It's the haves vs. the haves.
Both are used to having their way.
In a time when development battles are long and fiercely fought in Baltimore County, the struggle pitting St. Timothy's School against its well-heeled and well-connected neighbors over the future of 90 acres of pristine land threatens to set records -- for resourcefulness and acrimony, as well as length of argument.
Since the small, private girls' school in Green Spring Valley unveiled its plan for Bridle Ridge, a 63-home development on what is now fields and woodlands, neither the school nor its unhappy neighbors has blinked. With high-priced lawyers, landscape architects, planners and preservationists, each side has committed lots of money, time and energy to the bitter battle that is 18 months old and shows no signs of flagging.
Organized as the Coalition to Preserve the Valleys from St. Timothy's Bridle Ridge Development, community members have used their money and connections to wage their battle to preserve "the character" of the valley. The coalition, with a mailing list of more than 700 names, has raised $50,000 from hundreds of contributors.
And in the lawyer-rich valley, there has been no shortage of pro bono consultations and advice.
"It's a community of means," said J. John Dillon, new director of the Valleys Planning Council and a retired county planner. "I've seen the same intensity of concern in Essex and Dundalk and Arbutus, where they don't have the wherewithal to sustain a court battle."
But this is "the gateway to Green Spring Valley," as both sides of this argument like to refer to the land in question.
Some of the area's most aristocratic and wealthy families are St. Timothy's neighbors. Three-quarters of an acre is a small lot; the cheapest homes sell in the $300,000s and the most expensive easily top $1 million. It's not unusual for residents to buy adjacent land to ensure privacy or make room for their horses.
Although the politics are complicated, the arguments are fairly simple.
St. Timothy's officials say the school needs to sell part of its 230-acre campus to enrich its endowment and ensure the future of the 115-year-old boarding and day school. Because the school wants control over the way the land is developed, it wants county approval of its plan before putting the property up for sale.
The plan calls for 63 homes, many of them clustered in cul-de-sacs along a swath that cuts an L-shape west from Greenspring Avenue.
Community residents, upset at any development on what is now hayfields, lush woods, riding trails and home to deer, fox and owls, claim that the development is far too dense for the neighborhood. It will overcrowd their schools, overburden the water supply, destroy the environment and create traffic problems, they say.
And property values will surely fall, especially for those who own homes overlooking the St. Timothy's fields that will become Bridle Ridge back yards, opponents say. Though no one connected with the development will estimate the price of proposed lots or houses, community residents say the density will make for smaller, cheaper homes than they would like.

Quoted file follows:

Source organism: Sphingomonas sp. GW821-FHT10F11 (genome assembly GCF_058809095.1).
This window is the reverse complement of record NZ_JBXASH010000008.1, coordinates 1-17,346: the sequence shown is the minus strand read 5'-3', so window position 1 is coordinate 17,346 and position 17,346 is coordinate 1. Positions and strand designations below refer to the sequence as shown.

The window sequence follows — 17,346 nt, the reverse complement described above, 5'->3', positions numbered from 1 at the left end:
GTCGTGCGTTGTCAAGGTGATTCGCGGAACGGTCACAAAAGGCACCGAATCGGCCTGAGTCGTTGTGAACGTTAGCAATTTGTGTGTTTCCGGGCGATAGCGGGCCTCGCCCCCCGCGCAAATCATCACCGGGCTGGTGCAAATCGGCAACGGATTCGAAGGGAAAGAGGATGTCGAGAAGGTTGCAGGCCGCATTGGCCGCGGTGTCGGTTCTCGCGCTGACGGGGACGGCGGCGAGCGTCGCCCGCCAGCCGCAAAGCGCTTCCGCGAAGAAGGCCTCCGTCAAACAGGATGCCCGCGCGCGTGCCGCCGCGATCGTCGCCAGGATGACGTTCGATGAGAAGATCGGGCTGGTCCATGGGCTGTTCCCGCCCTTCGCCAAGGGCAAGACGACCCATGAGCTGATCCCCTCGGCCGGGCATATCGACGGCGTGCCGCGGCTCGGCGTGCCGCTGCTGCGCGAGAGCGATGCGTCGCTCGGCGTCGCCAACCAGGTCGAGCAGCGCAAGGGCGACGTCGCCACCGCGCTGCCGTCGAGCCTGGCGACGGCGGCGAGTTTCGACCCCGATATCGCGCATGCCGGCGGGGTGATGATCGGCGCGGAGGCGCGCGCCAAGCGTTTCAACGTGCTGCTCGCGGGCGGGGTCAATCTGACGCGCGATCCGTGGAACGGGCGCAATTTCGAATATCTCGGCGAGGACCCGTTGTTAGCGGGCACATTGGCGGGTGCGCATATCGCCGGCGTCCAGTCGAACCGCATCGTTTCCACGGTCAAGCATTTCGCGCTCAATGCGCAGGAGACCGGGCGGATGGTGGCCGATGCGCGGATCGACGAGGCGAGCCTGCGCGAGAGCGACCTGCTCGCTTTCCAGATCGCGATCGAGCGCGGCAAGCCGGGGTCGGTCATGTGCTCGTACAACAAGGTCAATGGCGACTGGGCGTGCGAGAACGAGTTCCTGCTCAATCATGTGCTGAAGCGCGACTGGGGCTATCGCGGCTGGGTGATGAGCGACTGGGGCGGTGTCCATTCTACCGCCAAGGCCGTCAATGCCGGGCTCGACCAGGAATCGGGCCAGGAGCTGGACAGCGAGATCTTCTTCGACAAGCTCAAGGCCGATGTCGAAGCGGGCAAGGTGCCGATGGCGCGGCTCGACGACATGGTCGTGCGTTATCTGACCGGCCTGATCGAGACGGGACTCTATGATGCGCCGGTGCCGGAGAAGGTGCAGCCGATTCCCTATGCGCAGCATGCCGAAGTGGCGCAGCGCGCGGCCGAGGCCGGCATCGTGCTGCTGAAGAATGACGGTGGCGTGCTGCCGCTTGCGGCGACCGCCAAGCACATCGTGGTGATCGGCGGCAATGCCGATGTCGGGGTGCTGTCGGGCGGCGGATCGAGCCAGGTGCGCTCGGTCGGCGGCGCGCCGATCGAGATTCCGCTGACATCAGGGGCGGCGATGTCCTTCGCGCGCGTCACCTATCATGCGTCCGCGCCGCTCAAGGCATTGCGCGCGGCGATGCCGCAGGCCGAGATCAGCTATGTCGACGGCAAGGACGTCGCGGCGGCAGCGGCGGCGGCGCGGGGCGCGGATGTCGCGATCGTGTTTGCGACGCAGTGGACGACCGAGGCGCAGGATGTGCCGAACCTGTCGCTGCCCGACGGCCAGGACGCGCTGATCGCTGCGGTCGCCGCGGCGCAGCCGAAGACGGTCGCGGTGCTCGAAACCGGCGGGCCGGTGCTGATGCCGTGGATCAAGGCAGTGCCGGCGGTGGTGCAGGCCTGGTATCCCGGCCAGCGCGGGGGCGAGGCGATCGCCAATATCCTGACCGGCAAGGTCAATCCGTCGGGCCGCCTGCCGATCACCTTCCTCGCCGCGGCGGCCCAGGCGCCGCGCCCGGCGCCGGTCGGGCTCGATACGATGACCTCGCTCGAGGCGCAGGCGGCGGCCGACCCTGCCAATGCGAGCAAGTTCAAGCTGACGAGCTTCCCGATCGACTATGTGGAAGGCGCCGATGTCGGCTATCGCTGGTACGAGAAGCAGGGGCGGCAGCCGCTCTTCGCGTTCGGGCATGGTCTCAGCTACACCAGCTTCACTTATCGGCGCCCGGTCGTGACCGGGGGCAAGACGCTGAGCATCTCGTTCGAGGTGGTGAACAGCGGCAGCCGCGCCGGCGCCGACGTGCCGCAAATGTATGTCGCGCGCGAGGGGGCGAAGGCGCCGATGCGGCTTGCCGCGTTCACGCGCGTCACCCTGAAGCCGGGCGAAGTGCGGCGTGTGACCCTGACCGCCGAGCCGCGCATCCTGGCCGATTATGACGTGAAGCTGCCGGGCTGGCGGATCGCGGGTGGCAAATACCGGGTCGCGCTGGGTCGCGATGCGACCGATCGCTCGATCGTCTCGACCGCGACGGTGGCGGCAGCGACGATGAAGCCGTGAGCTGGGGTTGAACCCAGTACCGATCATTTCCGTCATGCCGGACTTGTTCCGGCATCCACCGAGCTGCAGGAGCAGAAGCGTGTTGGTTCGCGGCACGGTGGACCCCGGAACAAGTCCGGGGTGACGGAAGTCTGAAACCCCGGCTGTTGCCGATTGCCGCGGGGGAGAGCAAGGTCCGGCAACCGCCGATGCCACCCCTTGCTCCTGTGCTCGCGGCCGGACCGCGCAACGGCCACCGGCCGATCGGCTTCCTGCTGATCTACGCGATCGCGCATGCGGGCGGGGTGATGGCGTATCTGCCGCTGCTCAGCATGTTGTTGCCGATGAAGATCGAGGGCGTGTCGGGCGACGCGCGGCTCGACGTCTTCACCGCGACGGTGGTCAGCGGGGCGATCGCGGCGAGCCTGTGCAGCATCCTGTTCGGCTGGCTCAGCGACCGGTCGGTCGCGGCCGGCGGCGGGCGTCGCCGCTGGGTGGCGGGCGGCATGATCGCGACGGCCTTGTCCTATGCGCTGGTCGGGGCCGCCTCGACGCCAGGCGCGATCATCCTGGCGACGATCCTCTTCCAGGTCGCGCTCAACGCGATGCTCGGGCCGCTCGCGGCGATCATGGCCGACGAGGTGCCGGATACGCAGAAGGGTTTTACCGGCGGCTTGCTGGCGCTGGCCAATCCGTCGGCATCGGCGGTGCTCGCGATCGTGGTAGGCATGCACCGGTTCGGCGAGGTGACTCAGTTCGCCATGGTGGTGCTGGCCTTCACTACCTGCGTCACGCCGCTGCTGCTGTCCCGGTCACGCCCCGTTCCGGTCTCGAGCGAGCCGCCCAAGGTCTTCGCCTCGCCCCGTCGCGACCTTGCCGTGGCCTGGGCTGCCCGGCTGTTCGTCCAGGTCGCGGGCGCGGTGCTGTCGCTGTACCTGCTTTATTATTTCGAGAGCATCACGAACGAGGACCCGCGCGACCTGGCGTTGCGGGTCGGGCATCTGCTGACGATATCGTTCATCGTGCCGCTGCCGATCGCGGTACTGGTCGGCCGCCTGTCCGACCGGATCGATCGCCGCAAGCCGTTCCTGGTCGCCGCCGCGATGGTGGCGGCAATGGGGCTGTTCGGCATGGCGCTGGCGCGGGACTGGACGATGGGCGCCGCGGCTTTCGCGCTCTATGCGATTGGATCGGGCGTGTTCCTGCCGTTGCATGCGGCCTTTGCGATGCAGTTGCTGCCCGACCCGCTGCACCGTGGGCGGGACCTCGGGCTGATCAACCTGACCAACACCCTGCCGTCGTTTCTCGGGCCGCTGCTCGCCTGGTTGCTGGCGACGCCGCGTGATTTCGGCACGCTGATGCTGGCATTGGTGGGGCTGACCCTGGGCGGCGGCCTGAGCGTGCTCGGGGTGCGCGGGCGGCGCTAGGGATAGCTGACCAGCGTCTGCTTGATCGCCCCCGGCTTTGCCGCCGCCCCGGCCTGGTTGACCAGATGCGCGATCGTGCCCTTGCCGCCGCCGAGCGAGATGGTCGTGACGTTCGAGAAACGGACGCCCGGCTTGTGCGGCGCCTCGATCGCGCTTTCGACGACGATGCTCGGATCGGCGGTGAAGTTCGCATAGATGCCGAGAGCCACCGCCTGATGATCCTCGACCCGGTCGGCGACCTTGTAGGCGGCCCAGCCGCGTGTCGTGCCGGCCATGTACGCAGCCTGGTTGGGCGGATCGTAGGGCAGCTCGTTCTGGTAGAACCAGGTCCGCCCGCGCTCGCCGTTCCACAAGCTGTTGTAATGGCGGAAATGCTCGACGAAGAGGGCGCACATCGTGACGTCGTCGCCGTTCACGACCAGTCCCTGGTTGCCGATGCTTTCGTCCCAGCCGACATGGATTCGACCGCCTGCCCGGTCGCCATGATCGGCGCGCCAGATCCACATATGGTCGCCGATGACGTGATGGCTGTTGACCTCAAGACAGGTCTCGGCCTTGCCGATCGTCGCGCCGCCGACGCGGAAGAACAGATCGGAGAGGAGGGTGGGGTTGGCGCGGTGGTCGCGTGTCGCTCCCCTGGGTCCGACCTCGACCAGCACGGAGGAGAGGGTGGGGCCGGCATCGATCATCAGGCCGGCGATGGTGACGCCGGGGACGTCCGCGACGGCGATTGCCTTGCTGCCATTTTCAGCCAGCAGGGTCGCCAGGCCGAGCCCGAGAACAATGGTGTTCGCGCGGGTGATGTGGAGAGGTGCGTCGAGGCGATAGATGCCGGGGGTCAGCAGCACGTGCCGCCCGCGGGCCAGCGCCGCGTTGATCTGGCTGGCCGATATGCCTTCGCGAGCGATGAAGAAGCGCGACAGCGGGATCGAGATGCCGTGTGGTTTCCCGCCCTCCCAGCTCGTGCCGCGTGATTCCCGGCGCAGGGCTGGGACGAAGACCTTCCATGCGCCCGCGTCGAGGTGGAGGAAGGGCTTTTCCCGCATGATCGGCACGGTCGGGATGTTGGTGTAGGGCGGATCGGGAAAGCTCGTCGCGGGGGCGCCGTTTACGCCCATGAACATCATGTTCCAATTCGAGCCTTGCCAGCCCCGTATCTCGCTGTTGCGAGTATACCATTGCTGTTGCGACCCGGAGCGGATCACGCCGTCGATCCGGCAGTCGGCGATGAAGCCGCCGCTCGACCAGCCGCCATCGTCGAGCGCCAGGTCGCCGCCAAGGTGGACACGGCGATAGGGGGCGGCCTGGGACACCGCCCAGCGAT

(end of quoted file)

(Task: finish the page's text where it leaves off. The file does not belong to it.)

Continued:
Coalition members, who frequently wear badges reading "Say Neigh to Bridle Ridge," have stated their opposition repeatedly -- at private meetings with school officials, at community input meetings required by the county, before the planning commission and the county landmarks commission, where they wrangled for months over the historic nature of the property -- and the process that is supposed to protect it.
"The really sad part is that St. Tim's has bulldozer vision," said Amy Kahn, a coalition leader dubbed "the general" by other members. "We understand their need to develop the property. They also have a duty to listen to the community they reside in. They have not worked with anybody," she added.
School officials disagree.
"We have tried to be sensitive to the concerns of every constituency," said headmistress Deborah Cook. The school met with its neighbors and heard alternative suggestions for Bridle Ridge, she said.
The ideas they heard -- selling larger lots for higher prices, clustering fewer homes in the center of the property, selling the land to someone who would preserve it as is, considering uses such as another school or nursing home -- did not meet the financial needs of St. Timothy's, said Guy R. Martin, vice president of the school's board of trustees and chairman of its land-use committee.
Martin said the board considered several alternatives, but concluded they would not bring as much money as the school expects from the development. "We had a number of meetings. What they say now is we are inflexible. It tends to mean we are not doing what they want," he said.
The battle moves into the public arena again July 21 and 22, when the county's hearing on the development plan goes into its eighth and ninth days.